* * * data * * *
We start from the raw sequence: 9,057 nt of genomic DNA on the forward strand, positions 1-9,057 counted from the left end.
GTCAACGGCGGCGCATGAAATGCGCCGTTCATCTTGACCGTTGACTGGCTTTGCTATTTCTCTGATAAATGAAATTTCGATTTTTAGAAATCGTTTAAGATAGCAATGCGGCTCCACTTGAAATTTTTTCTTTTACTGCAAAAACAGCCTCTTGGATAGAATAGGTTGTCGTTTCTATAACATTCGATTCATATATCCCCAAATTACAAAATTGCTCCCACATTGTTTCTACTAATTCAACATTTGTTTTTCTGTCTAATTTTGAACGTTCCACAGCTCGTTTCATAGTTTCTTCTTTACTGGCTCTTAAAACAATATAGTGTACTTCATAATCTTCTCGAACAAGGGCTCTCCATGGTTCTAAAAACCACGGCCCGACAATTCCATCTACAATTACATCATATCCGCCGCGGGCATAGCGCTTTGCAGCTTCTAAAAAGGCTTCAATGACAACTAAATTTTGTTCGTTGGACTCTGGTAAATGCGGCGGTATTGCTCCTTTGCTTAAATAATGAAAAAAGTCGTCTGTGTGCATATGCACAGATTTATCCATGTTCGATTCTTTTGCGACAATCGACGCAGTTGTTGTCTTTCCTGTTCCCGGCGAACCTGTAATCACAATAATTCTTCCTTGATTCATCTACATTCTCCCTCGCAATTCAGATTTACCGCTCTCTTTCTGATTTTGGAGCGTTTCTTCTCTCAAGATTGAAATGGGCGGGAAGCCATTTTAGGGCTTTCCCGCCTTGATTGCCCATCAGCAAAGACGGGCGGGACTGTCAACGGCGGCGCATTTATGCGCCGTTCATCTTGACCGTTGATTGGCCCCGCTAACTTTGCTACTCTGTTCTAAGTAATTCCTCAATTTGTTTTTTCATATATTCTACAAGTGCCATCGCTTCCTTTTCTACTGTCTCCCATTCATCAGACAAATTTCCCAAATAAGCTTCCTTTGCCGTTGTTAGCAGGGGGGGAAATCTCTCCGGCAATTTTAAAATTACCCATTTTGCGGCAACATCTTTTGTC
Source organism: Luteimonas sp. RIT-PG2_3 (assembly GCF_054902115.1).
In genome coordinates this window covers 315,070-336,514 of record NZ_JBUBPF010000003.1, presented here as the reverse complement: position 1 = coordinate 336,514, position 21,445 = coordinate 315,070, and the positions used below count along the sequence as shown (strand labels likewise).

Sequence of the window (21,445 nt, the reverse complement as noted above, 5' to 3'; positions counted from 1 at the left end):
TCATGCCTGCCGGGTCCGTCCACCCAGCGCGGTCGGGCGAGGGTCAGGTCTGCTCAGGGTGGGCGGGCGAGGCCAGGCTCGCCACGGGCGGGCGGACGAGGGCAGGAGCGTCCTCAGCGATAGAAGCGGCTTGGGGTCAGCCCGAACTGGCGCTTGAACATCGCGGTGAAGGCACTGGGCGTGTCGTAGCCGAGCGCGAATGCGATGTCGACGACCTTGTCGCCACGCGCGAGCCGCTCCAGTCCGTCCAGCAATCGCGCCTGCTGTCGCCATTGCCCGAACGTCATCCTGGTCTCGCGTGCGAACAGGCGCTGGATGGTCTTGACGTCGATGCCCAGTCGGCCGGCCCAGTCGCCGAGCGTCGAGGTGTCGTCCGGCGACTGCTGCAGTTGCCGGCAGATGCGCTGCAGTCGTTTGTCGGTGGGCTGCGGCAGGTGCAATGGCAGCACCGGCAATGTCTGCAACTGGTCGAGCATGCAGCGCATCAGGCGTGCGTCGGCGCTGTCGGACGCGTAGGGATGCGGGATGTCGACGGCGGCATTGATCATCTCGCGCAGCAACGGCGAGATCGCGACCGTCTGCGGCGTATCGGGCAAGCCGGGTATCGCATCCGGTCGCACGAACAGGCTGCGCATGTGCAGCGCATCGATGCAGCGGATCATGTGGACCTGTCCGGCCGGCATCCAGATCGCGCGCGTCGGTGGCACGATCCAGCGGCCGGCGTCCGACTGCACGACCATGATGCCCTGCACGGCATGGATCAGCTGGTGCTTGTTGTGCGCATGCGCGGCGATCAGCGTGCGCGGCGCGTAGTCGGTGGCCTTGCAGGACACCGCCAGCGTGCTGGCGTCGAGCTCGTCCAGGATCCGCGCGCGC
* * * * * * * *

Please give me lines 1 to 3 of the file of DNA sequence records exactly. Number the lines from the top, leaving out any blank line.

We start from the raw sequence: 9,057 nt of genomic DNA on the forward strand, positions 1-9,057 counted from the left end.
GTCAACGGCGGCGCATGAAATGCGCCGTTCATCTTGACCGTTGACTGGCTTTGCTATTTCTCTGATAAATGAAATTTCGATTTTTAGAAATCGTTTAAGATAGCAATGCGGCTCCACTTGAAATTTTTTCTTTTACTGCAAAAACAGCCTCTTGGATAGAATAGGTTGTCGTTTCTATAACATTCGATTCATATATCCCCAAATTACAAAATTGCTCCCACATTGTTTCTACTAATTCAACATTTGTTTTTCTGTCTAATTTTGAACGTTCCACAGCTCGTTTCATAGTTTCTTCTTTACTGGCTCTTAAAACAATATAGTGTACTTCATAATCTTCTCGAACAAGGGCTCTCCATGGTTCTAAAAACCACGGCCCGACAATTCCATCTACAATTACATCATATCCGCCGCGGGCATAGCGCTTTGCAGCTTCTAAAAAGGCTTCAATGACAACTAAATTTTGTTCGTTGGACTCTGGTAAATGCGGCGGTATTGCTCCTTTGCTTAAATAATGAAAAAAGTCGTCTGTGTGCATATGCACAGATTTATCCATGTTCGATTCTTTTGCGACAATCGACGCAGTTGTTGTCTTTCCTGTTCCCGGCGAACCTGTAATCACAATAATTCTTCCTTGATTCATCTACATTCTCCCTCGCAATTCAGATTTACCGCTCTCTTTCTGATTTTGGAGCGTTTCTTCTCTCAAGATTGAAATGGGCGGGAAGCCATTTTAGGGCTTTCCCGCCTTGATTGCCCATCAGCAAAGACGGGCGGGACTGTCAACGGCGGCGCATTTATGCGCCGTTCATCTTGACCGTTGATTGGCCCCGCTAACTTTGCTACTCTGTTCTAAGTAATTCCTCAATTTGTTTTTTCATATATTCTACAAGTGCCATCGCTTCCTTTTCTACTGTCTCCCATTCATCAGACAAATTTCCCAAATAAGCTTCCTTTGCCGTTGTTAGCAGGGGGGGAAATCTCTCCGGCAATTTTAAAATTACCCATTTTGCGGCAACATCTTTTGTC
Source organism: Luteimonas sp. RIT-PG2_3 (assembly GCF_054902115.1).